University of New England hosts civil rights icon Bettie Mae Fikes 

Bette Mae Fikes speaking at MLK Celebration 2024
The University of New England held a Martin Luther King Jr. Celebration on Wednesday, Jan. 24 to pay tribute to King’s legacy. 

The University of New England recently welcomed renowned civil rights activist Bettie Mae Fikes to the stage for its annual Martin Luther King Jr. Celebration on Wednesday, Jan. 24.   

The event, “Ms. Bettie Mae Fikes: Voice of Selma,” took place at noon in Arthur P. Girard Innovation Hall on the University's Portland Campus for the Health Sciences, drawing a diverse audience from both the campus and the wider community.  

Fikes, a celebrated icon of the 1960s Civil Rights Movement, was a founding member of the Freedom Singers, traveling alongside King during the Freedom Rights struggle, which is how she came to be known as “the Voice of Selma.” She was present in Selma during Bloody Sunday and witnessed the chasing down and beating of those who joined the march, including the future Congressman John Lewis.  

During the celebration, Fikes passionately emphasized the ongoing need for individuals to continue fighting for justice and equality, echoing the spirit of King's legacy.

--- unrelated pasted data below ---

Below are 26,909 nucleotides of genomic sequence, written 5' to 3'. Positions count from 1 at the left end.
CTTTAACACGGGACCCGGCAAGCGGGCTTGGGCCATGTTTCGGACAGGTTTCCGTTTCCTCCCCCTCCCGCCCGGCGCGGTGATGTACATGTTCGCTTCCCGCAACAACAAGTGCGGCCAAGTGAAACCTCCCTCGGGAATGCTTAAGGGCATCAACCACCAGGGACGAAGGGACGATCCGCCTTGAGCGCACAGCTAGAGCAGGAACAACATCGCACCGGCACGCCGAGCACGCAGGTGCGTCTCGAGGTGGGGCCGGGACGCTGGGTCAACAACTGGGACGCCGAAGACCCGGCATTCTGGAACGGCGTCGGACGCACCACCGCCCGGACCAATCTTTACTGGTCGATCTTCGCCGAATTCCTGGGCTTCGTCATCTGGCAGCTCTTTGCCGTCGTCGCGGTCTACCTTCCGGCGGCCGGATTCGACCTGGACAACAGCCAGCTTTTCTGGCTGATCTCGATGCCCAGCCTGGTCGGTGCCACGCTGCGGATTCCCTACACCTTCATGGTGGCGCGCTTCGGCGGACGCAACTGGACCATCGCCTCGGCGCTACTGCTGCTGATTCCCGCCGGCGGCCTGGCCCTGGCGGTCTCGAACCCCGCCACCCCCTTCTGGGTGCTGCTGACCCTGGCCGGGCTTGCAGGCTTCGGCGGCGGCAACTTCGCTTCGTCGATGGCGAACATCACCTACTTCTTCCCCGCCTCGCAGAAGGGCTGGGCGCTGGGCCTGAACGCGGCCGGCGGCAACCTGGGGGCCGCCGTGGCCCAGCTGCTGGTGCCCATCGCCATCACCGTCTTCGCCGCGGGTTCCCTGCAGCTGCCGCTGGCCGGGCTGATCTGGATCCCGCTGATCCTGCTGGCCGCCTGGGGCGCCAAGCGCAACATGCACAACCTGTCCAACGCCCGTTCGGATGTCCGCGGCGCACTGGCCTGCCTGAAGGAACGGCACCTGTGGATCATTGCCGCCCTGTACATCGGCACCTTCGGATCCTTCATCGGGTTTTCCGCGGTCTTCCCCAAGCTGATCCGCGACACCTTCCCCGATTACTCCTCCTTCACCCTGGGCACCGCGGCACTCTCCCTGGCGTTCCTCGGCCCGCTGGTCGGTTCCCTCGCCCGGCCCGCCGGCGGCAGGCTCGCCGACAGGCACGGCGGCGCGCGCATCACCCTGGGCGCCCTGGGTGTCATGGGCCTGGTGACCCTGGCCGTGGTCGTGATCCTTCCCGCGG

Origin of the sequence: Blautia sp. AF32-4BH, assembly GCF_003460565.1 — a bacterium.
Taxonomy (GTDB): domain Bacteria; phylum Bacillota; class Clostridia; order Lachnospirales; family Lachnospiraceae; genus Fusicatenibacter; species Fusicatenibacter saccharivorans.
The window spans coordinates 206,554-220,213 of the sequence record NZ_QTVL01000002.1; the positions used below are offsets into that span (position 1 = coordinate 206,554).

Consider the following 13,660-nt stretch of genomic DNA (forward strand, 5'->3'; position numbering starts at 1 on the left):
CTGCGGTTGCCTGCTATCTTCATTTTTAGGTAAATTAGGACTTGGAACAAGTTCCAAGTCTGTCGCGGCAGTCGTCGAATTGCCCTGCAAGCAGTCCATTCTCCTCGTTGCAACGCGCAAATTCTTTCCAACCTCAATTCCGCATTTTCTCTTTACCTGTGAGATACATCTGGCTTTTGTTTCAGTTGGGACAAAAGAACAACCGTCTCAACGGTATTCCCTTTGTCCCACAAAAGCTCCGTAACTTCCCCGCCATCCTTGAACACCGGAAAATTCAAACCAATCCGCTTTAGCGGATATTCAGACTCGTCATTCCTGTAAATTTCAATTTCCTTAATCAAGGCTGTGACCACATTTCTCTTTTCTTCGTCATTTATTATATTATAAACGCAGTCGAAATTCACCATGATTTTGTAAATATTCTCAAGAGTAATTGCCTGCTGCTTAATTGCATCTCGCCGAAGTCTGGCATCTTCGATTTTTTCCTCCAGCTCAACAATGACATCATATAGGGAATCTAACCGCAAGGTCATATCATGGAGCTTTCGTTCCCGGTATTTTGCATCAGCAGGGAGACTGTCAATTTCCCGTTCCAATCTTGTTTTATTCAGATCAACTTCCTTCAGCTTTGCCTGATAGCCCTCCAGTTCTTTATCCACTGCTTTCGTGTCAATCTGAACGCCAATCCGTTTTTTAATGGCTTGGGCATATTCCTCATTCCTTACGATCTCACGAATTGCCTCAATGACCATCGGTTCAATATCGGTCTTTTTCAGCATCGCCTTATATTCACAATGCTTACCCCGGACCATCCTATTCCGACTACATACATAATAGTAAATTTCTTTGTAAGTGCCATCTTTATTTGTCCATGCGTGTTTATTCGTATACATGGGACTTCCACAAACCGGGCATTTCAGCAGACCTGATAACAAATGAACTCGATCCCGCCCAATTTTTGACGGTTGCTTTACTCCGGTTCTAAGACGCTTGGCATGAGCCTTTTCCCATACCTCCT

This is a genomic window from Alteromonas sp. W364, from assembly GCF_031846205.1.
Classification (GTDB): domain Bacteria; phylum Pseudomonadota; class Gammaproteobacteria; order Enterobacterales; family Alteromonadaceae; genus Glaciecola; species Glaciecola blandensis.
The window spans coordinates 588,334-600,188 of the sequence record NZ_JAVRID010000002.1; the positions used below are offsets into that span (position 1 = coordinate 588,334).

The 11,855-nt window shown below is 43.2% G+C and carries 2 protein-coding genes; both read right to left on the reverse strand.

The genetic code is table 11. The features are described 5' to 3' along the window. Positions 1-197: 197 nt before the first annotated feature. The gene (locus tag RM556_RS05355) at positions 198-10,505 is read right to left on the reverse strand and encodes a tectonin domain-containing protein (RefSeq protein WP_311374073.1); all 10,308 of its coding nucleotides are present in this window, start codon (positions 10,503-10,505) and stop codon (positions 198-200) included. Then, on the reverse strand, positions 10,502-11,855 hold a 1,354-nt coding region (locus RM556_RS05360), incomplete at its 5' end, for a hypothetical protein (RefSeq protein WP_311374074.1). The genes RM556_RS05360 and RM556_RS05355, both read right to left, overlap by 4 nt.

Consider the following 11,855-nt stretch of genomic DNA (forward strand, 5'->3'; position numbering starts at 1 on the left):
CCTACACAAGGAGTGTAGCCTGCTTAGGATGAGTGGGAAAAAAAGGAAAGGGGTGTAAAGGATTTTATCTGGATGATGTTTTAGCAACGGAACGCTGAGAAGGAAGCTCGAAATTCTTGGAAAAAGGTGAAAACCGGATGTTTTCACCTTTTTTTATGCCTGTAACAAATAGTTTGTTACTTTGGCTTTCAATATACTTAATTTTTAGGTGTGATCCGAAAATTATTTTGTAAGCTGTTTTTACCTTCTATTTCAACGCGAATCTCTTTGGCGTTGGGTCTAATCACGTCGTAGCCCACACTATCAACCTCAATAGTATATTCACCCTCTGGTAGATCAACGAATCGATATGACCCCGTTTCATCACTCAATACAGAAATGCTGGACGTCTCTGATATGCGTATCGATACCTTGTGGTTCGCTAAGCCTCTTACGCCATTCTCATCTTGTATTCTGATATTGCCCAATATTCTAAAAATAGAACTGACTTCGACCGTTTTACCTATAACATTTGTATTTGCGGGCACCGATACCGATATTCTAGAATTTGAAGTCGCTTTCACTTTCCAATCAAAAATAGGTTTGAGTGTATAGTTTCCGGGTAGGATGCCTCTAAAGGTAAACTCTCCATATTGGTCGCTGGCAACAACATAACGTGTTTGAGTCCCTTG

“Look at the legacy (King) left,” she said. “But I am standing here to tell you today, you have a legacy to leave.” 

Fikes shared her personal experiences and reflections on the significance of music in the civil rights struggle. Her performance featured a selection of songs, and she encouraged active participation among attendees.  

“It's not about a beautiful voice. It’s about the spirit,” she said. 

Andrea Paredes Santacruz, M.Ed., director of Intercultural Student Engagement, said Fikes’ presence at UNE, marked by performances at prestigious venues such as Carnegie Hall and the Library of Congress, added a profound dimension to the event.  

“It has been inspiring to hear from Bettie Mae Fikes, a living legend, here on our campus,” Paredes Santacruz said. “She captured the heart and soul of the Civil Rights Movement and infused it with celebration and undeniable spirit.” 

The annual MLK Jr. Celebration is held in honor of King’s historic 1964 visit to St. Francis College, the precursor to UNE’s Biddeford Campus, and to encourage discussion of racial equality in the 21st century. This year marks the 60th anniversary of King’s visit, which was his only such trip to Maine.